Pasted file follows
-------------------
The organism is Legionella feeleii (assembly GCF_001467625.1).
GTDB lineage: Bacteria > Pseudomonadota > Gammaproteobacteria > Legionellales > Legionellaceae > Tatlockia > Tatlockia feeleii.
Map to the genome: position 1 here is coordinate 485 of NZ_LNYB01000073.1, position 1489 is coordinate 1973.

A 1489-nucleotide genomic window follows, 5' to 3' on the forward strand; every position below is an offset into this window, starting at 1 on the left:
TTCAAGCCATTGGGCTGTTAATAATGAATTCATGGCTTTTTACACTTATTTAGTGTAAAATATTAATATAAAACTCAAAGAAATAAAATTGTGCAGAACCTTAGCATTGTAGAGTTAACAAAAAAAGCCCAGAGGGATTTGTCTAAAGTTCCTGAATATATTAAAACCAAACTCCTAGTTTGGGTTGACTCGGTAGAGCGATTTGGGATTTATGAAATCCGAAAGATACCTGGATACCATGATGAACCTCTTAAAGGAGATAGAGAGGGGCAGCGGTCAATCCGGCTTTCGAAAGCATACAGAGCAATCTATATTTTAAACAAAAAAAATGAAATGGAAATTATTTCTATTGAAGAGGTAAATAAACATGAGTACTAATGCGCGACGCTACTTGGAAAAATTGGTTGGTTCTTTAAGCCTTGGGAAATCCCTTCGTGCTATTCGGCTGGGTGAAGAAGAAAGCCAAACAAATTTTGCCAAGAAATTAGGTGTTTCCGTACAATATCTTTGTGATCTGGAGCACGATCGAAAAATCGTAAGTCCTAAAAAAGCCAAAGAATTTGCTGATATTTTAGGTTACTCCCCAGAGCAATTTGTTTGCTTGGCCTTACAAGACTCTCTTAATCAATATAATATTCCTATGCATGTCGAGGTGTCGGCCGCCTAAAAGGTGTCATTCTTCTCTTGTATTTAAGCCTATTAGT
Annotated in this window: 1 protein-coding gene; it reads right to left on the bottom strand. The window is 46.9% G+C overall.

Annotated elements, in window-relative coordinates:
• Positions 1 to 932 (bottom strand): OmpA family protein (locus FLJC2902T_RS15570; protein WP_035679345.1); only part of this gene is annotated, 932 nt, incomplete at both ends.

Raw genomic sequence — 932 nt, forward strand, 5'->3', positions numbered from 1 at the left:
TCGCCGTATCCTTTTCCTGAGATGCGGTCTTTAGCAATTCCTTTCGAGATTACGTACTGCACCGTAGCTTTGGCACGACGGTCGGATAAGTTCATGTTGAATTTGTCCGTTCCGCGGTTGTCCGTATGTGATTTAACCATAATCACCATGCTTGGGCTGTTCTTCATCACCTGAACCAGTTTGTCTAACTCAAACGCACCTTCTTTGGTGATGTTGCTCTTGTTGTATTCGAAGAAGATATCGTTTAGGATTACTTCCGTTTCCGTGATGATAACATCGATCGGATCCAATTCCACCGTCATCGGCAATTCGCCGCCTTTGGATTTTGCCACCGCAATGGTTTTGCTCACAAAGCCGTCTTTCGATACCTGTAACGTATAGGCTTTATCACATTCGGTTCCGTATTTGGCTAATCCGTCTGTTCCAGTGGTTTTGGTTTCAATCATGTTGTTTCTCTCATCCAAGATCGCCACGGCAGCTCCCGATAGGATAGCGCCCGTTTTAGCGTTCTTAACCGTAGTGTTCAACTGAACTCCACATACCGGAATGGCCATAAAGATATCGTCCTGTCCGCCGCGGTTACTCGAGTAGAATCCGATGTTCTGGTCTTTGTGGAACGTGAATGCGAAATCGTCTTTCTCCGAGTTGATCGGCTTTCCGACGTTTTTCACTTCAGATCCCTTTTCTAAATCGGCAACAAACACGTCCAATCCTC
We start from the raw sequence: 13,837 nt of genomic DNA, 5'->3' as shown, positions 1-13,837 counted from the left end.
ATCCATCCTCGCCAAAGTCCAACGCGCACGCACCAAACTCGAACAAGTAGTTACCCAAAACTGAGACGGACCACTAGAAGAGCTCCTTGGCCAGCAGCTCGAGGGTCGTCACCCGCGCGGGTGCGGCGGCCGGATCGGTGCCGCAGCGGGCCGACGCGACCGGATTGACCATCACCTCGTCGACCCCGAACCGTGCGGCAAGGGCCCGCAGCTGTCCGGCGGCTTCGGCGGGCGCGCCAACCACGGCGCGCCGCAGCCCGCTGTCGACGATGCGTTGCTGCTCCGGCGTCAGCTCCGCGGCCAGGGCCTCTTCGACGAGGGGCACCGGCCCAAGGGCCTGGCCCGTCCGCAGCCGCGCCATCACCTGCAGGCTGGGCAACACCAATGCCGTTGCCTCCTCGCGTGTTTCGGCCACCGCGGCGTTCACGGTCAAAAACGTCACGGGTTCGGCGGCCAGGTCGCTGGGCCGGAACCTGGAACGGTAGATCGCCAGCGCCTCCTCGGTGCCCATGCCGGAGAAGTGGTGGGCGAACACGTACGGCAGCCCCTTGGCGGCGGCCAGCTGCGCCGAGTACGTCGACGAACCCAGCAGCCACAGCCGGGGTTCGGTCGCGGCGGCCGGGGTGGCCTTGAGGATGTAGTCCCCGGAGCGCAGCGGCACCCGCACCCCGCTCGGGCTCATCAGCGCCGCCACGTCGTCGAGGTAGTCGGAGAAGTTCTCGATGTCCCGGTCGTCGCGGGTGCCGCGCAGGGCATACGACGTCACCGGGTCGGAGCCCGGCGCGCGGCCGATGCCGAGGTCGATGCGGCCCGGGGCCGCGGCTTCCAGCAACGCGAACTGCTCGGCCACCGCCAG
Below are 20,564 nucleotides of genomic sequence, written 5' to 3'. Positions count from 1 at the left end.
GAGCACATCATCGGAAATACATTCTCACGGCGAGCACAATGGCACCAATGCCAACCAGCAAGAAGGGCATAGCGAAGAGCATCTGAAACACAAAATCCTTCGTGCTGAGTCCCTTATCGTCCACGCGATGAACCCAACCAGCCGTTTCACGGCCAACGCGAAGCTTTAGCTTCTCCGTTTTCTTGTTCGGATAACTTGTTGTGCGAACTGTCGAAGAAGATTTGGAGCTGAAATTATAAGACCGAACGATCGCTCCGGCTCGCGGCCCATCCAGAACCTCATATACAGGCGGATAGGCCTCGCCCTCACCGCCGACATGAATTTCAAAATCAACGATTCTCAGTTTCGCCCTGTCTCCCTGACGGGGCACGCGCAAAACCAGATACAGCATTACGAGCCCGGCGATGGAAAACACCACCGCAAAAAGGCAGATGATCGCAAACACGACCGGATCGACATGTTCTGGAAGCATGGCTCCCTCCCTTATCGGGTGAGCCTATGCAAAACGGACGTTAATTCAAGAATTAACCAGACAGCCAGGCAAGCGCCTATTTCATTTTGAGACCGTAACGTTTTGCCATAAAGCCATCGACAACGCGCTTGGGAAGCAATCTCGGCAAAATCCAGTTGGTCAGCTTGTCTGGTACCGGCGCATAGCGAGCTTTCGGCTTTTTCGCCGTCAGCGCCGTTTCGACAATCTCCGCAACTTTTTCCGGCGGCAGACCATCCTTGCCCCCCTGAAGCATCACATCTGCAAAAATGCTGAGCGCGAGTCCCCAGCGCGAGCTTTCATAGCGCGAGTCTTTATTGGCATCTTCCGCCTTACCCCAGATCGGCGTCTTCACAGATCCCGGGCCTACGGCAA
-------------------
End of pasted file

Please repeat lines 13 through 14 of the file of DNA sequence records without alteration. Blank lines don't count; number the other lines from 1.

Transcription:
Below are 20,564 nucleotides of genomic sequence, written 5' to 3'. Positions count from 1 at the left end.
GAGCACATCATCGGAAATACATTCTCACGGCGAGCACAATGGCACCAATGCCAACCAGCAAGAAGGGCATAGCGAAGAGCATCTGAAACACAAAATCCTTCGTGCTGAGTCCCTTATCGTCCACGCGATGAACCCAACCAGCCGTTTCACGGCCAACGCGAAGCTTTAGCTTCTCCGTTTTCTTGTTCGGATAACTTGTTGTGCGAACTGTCGAAGAAGATTTGGAGCTGAAATTATAAGACCGAACGATCGCTCCGGCTCGCGGCCCATCCAGAACCTCATATACAGGCGGATAGGCCTCGCCCTCACCGCCGACATGAATTTCAAAATCAACGATTCTCAGTTTCGCCCTGTCTCCCTGACGGGGCACGCGCAAAACCAGATACAGCATTACGAGCCCGGCGATGGAAAACACCACCGCAAAAAGGCAGATGATCGCAAACACGACCGGATCGACATGTTCTGGAAGCATGGCTCCCTCCCTTATCGGGTGAGCCTATGCAAAACGGACGTTAATTCAAGAATTAACCAGACAGCCAGGCAAGCGCCTATTTCATTTTGAGACCGTAACGTTTTGCCATAAAGCCATCGACAACGCGCTTGGGAAGCAATCTCGGCAAAATCCAGTTGGTCAGCTTGTCTGGTACCGGCGCATAGCGAGCTTTCGGCTTTTTCGCCGTCAGCGCCGTTTCGACAATCTCCGCAACTTTTTCCGGCGGCAGACCATCCTTGCCCCCCTGAAGCATCACATCTGCAAAAATGCTGAGCGCGAGTCCCCAGCGCGAGCTTTCATAGCGCGAGTCTTTATTGGCATCTTCCGCCTTACCCCAGATCGGCGTCTTCACAGATCCCGGGCCTACGGCAA